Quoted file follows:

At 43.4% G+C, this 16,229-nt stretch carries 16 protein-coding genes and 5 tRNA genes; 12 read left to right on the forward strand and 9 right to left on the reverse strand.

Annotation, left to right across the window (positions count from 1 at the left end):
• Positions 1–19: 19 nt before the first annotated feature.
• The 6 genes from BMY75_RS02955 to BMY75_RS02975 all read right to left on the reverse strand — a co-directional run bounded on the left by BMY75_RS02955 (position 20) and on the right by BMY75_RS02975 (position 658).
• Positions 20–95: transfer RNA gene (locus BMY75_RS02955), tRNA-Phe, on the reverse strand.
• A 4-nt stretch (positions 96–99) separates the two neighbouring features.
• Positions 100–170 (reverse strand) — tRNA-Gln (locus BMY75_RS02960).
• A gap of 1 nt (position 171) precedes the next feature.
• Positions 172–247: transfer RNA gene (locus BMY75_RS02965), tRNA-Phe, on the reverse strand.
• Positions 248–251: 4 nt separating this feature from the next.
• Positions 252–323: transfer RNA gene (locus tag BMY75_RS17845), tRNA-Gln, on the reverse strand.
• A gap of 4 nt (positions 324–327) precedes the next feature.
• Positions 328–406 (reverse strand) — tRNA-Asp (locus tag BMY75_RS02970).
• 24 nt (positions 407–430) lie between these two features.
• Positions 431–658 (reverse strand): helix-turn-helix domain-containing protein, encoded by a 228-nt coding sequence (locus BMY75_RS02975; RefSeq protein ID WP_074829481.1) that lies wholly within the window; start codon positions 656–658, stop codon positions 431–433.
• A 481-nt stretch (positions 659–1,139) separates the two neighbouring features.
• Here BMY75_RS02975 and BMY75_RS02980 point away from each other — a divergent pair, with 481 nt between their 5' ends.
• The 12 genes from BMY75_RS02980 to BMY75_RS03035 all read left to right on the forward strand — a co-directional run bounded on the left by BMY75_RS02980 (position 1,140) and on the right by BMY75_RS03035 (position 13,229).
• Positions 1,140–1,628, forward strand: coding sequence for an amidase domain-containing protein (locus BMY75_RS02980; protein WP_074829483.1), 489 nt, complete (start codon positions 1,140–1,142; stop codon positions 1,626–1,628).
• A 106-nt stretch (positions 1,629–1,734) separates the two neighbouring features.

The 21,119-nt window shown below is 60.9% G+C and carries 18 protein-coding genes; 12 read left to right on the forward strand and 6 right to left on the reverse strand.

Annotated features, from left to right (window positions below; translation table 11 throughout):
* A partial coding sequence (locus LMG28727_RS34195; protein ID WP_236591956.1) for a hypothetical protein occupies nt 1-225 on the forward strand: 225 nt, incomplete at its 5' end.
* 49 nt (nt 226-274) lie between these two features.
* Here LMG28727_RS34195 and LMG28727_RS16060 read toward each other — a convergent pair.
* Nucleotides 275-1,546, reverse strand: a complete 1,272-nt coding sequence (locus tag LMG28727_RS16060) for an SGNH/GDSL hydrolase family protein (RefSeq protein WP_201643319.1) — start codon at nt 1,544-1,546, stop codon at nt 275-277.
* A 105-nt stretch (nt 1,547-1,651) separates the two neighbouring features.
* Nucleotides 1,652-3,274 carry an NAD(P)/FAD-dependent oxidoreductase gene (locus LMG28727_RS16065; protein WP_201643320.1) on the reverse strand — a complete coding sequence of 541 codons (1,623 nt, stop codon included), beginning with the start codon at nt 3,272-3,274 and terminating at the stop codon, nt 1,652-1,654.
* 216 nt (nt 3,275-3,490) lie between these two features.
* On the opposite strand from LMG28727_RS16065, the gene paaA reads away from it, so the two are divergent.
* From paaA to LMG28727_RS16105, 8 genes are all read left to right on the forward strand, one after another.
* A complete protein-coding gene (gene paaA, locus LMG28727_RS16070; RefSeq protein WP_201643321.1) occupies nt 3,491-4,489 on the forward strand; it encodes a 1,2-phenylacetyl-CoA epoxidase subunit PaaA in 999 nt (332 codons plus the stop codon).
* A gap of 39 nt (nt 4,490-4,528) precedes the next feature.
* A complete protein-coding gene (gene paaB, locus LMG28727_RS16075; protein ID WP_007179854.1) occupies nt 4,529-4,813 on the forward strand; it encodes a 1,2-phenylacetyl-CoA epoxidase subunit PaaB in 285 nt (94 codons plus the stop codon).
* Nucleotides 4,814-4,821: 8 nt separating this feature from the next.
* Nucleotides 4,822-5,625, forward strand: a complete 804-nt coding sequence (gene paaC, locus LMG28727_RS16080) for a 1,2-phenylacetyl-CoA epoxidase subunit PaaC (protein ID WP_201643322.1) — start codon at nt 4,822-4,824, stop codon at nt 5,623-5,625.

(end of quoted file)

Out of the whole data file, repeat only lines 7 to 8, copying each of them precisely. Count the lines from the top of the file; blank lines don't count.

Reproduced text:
• Positions 100–170 (reverse strand) — tRNA-Gln (locus BMY75_RS02960).
• A gap of 1 nt (position 171) precedes the next feature.